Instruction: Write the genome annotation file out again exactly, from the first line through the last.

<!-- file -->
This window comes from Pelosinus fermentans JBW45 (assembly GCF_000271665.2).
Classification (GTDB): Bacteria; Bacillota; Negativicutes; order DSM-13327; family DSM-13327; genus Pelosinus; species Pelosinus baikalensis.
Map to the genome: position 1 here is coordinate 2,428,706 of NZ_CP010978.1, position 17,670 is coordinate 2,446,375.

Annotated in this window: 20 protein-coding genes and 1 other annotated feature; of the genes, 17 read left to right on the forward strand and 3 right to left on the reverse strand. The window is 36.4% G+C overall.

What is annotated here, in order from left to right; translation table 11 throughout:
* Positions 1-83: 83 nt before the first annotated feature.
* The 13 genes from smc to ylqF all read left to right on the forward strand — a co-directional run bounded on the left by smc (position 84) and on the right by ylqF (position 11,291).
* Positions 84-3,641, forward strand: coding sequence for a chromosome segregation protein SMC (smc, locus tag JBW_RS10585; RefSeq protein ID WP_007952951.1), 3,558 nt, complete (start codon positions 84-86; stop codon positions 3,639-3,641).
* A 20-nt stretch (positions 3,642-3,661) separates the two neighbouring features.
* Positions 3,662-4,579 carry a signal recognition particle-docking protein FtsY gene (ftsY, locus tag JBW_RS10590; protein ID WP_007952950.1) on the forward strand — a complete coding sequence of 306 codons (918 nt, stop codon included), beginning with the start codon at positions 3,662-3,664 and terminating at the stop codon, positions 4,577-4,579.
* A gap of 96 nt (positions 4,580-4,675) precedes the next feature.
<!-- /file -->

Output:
This window comes from Pelosinus fermentans JBW45 (assembly GCF_000271665.2).
Classification (GTDB): Bacteria; Bacillota; Negativicutes; order DSM-13327; family DSM-13327; genus Pelosinus; species Pelosinus baikalensis.
Map to the genome: position 1 here is coordinate 2,428,706 of NZ_CP010978.1, position 17,670 is coordinate 2,446,375.

Annotated in this window: 20 protein-coding genes and 1 other annotated feature; of the genes, 17 read left to right on the forward strand and 3 right to left on the reverse strand. The window is 36.4% G+C overall.

What is annotated here, in order from left to right; translation table 11 throughout:
* Positions 1-83: 83 nt before the first annotated feature.
* The 13 genes from smc to ylqF all read left to right on the forward strand — a co-directional run bounded on the left by smc (position 84) and on the right by ylqF (position 11,291).
* Positions 84-3,641, forward strand: coding sequence for a chromosome segregation protein SMC (smc, locus tag JBW_RS10585; RefSeq protein ID WP_007952951.1), 3,558 nt, complete (start codon positions 84-86; stop codon positions 3,639-3,641).
* A 20-nt stretch (positions 3,642-3,661) separates the two neighbouring features.
* Positions 3,662-4,579 carry a signal recognition particle-docking protein FtsY gene (ftsY, locus tag JBW_RS10590; protein ID WP_007952950.1) on the forward strand — a complete coding sequence of 306 codons (918 nt, stop codon included), beginning with the start codon at positions 3,662-3,664 and terminating at the stop codon, positions 4,577-4,579.
* A gap of 96 nt (positions 4,580-4,675) precedes the next feature.